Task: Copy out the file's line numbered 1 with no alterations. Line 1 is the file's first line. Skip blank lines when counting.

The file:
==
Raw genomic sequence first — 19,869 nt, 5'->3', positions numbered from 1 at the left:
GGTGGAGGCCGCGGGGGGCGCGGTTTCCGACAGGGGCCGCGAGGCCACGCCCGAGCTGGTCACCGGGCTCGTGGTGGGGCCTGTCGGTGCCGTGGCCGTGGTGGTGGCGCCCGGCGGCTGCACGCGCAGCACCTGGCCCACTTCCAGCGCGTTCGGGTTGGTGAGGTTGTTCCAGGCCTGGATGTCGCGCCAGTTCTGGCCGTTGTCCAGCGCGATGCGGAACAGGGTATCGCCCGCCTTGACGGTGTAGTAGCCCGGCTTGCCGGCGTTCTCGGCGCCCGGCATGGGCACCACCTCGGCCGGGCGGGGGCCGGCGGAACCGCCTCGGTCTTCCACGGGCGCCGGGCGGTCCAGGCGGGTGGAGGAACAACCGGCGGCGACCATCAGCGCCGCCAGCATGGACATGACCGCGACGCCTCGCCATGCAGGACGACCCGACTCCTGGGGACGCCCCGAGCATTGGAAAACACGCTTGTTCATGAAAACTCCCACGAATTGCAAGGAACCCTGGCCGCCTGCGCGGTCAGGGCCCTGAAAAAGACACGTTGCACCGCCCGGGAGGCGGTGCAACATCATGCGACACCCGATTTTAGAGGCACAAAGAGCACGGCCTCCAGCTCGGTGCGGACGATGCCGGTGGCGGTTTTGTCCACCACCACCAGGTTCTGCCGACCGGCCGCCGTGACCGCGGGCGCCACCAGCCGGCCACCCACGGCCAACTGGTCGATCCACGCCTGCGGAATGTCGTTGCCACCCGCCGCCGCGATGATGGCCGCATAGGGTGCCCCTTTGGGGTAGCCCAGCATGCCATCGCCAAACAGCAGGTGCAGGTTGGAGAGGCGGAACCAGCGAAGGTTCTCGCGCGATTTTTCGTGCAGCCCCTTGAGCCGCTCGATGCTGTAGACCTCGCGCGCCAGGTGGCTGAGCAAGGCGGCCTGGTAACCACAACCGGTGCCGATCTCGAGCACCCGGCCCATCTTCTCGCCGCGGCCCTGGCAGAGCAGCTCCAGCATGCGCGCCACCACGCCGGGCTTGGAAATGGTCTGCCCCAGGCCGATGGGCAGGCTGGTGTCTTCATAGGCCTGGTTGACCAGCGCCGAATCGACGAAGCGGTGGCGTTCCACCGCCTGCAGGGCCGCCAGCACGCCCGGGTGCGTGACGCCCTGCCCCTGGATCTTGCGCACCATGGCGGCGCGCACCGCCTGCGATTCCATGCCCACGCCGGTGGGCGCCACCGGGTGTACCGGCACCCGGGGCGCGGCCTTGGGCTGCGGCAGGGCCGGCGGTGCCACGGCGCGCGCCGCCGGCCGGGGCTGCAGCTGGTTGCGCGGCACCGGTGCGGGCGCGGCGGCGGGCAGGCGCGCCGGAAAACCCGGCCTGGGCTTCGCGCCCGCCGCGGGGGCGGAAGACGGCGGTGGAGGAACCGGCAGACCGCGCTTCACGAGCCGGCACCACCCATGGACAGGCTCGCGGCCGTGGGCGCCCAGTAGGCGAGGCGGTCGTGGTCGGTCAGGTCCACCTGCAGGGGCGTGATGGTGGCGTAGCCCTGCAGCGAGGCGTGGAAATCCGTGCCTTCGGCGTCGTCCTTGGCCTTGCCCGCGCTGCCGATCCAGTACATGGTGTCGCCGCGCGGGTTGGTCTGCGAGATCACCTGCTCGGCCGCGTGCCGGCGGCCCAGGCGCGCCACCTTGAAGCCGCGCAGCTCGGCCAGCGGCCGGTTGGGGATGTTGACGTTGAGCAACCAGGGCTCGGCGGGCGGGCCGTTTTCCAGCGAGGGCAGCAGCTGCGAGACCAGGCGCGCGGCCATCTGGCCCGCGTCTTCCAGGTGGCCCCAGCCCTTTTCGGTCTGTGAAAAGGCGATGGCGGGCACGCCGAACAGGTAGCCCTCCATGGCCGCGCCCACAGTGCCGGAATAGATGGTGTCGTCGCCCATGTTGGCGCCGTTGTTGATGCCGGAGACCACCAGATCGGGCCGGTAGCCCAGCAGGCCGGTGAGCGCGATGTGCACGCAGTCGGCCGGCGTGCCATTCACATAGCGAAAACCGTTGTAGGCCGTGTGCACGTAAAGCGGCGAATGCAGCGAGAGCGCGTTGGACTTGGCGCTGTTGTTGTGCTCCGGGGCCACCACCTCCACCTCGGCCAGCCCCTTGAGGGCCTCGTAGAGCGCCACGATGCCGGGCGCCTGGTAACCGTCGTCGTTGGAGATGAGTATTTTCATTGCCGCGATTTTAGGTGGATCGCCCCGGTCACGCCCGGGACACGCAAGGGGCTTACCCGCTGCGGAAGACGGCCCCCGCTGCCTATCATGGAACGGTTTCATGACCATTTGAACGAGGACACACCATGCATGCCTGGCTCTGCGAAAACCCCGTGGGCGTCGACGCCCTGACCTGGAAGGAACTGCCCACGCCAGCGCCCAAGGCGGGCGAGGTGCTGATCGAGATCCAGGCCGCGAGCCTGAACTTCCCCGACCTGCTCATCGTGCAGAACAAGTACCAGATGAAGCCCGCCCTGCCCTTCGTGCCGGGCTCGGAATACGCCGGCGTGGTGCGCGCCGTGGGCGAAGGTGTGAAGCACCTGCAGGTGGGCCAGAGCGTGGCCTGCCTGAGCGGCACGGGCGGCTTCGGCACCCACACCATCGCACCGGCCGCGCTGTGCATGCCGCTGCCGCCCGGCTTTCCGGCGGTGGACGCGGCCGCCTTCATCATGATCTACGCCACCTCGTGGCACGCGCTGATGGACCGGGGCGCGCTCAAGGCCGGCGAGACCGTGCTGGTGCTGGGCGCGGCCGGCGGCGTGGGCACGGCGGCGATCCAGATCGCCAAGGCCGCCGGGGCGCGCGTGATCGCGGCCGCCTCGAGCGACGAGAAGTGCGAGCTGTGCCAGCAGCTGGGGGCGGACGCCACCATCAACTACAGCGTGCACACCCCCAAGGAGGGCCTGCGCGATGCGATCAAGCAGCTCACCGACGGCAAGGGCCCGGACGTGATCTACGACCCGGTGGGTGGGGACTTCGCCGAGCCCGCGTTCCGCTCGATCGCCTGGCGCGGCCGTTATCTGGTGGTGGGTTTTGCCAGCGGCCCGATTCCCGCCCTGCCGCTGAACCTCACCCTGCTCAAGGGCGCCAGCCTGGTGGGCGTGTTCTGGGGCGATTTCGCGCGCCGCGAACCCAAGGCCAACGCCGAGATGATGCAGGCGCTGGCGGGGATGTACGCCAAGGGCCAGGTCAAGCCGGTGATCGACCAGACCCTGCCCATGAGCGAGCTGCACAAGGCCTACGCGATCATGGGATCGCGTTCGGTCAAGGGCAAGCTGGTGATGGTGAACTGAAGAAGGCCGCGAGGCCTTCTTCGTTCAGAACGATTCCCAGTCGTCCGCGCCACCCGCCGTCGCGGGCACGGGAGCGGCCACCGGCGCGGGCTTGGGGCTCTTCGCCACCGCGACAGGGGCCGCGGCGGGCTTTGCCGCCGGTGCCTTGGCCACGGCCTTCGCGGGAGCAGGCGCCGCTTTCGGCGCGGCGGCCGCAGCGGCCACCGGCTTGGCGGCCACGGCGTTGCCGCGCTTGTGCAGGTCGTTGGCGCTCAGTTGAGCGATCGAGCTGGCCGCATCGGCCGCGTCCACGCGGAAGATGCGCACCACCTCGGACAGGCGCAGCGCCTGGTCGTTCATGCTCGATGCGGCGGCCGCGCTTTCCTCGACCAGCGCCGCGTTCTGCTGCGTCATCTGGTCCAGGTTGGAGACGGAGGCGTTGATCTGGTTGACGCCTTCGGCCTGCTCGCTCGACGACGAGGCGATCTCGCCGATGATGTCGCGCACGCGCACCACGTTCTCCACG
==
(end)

Raw genomic sequence first — 19,869 nt, 5'->3', positions numbered from 1 at the left: